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The Husband's Message

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#1 Guthlac



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Posted 18 February 2009 - 01:14 AM

Again the imagination and experience of our forfathers
shines. And again we have The Exeter Book to thank
for the preservation of the work.

The husband sends a Staff with a message carved
into it, and the Staff speaks the message. It informs
the wife that the signal for her to join her exiled
husband by ship will be the first Cuckoos call that
she hears. The message ends with the husbands
runic signature.


Now shall I unseal myself to yourself alone
... the wood kind, waxed from saplinghood;
on me... must in foreign lands
In the beak of ships
I have often been
where my lord ... me
among high houses; and here am come now
on board a ship.
You shall directly
know how you may think of the thorough love
my lord feels for you. I have no fear in promising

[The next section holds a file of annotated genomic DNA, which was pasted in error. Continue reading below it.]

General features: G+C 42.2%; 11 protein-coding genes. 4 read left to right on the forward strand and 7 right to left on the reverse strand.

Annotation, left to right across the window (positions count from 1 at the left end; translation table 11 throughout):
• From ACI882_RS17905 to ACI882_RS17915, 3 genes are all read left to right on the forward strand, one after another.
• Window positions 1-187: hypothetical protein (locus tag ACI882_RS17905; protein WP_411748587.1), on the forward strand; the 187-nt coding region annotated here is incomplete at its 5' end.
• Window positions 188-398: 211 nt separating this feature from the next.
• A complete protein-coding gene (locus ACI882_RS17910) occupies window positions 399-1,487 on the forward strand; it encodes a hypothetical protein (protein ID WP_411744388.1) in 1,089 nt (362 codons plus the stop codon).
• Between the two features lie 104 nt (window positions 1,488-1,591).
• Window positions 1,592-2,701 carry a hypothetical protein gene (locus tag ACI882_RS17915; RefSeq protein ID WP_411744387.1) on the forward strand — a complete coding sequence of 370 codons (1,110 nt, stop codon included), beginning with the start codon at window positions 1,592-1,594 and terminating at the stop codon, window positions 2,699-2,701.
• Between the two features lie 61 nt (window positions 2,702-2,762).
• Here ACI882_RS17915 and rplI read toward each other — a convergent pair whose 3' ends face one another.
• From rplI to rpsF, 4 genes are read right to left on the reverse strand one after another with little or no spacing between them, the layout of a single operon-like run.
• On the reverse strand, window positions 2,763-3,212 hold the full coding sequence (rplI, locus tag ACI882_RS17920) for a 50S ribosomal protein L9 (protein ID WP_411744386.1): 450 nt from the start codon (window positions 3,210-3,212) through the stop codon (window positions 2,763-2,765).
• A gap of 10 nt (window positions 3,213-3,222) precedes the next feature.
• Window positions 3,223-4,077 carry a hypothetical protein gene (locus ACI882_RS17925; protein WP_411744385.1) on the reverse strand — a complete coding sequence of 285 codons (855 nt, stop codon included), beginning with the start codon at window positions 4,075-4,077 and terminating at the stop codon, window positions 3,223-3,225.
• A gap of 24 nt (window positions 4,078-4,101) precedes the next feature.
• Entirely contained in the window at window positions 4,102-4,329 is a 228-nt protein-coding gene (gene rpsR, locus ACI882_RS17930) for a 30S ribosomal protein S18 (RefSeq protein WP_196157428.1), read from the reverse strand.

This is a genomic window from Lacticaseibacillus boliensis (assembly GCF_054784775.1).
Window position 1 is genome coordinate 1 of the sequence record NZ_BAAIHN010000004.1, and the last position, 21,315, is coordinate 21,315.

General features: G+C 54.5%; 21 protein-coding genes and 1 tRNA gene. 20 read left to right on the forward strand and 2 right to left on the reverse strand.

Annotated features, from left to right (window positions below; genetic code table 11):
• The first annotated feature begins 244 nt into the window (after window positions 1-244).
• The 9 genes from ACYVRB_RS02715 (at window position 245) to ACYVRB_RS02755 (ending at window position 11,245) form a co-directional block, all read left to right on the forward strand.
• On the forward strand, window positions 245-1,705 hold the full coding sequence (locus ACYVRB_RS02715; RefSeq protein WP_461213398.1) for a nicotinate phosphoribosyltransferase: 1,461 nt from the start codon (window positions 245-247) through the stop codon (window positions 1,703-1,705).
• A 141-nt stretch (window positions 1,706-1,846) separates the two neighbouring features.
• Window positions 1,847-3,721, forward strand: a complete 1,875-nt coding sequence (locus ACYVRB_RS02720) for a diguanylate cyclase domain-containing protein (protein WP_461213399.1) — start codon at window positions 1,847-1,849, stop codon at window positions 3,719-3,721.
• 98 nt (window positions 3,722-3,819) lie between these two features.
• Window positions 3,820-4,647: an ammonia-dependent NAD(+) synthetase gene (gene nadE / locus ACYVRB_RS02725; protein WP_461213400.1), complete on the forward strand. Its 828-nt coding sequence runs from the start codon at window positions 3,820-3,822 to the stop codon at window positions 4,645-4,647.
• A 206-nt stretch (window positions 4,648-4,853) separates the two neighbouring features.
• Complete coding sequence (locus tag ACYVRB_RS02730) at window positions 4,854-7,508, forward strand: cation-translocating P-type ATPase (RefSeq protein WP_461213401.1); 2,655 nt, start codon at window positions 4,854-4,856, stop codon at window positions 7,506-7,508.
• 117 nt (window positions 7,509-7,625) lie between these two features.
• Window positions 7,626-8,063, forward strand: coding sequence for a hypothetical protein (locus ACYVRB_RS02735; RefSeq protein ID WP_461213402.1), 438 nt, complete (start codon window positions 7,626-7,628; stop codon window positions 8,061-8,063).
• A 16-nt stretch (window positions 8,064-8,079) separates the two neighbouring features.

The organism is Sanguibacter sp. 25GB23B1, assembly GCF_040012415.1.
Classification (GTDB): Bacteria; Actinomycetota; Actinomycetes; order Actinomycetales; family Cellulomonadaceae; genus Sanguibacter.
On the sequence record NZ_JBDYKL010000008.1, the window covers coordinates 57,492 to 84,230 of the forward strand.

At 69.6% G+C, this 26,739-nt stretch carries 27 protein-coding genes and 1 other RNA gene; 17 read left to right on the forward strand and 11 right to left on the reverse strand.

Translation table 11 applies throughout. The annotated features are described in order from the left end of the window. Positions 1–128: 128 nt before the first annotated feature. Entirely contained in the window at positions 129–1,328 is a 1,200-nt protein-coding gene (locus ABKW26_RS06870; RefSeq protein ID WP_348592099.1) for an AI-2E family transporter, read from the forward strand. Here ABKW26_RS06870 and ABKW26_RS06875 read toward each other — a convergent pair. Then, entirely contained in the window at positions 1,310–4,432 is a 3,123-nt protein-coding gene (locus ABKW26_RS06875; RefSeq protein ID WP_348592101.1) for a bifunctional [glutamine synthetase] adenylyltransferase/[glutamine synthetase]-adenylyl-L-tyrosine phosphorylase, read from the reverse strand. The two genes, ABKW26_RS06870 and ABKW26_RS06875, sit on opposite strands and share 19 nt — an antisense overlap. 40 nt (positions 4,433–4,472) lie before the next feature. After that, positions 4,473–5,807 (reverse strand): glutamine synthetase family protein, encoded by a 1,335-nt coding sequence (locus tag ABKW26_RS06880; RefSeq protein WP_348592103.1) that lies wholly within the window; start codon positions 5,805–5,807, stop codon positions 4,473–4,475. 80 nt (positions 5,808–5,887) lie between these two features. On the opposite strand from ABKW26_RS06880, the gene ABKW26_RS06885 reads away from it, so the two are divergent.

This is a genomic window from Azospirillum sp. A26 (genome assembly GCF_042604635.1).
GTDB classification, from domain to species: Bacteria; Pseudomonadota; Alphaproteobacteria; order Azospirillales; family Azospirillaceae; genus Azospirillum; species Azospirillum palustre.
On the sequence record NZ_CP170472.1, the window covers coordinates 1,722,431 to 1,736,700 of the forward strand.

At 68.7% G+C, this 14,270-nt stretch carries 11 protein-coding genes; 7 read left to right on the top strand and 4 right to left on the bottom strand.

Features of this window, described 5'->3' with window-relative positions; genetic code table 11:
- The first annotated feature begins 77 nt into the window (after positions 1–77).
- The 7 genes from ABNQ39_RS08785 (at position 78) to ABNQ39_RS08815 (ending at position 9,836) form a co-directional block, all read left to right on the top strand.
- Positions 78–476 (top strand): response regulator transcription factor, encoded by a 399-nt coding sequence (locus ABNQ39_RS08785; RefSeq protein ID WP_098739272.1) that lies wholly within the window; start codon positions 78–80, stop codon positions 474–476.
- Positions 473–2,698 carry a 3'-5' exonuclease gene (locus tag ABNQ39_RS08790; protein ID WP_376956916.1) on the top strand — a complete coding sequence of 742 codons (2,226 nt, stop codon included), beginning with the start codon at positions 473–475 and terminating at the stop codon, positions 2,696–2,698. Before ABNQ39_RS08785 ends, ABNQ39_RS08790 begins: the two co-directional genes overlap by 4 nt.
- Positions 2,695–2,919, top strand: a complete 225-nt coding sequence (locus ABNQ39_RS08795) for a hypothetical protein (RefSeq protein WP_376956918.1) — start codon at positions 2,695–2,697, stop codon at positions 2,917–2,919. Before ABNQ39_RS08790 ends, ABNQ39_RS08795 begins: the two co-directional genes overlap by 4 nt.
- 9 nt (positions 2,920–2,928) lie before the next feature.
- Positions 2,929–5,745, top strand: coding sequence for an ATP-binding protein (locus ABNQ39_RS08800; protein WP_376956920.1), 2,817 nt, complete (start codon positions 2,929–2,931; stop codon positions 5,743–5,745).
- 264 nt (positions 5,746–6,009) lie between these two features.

you shall find him heart-whole, honour bright.

The carver of this token entreats a lady
clad in clear stones to call to mind
and hold in her wit words pledged
often between the two in earlier days:
then he would hand you through hall and yard
lord of his lands, and you might live together,
forge your love. A feud drove him
from this war-proud people.
That prince, glad now,
gave me this word for you: when you shall hear
in the copse at the cliff's edge the cuckoo pitch
his melancholy cry, come over sea.

You will have listened long: leave then with no notice,
let no man alive delay your going:
into the boat and out to sea,
seagull's range; southward from here
over the paths in the foam you shall find your man,
make landfall where your lord is waiting.

He does not conceive, he said to me,
that a greater happiness could be his in this world
than that all-wielding God should grant you both
days when together you may give out rings
among followers & fellows, free-handed deal
the nailed armbands. Of which he has enough,
of inlaid gold....

There lands are his, a hearth among strangers,

... of men,
although my lord here...
when the need grew strait, steered his boat out
through steep breakers, and had singlehanded
to ran the deep ways, dared escape,
mingled saltstreams. The man has now
laid his sorrows, lacks no gladdeners;
he has a hoard and horses and hall-carousing
and would have everything within an earl's having
had he my lady with him: if my lady will come:
if she will hold to what was sworn and sealed in your youths.

So I set together S & R twinned,
E A, W, D. The oath is named
whereby he undertakes until the end of his life
to keep the covenants of companionship
that, long ago, you delighted to repeat.
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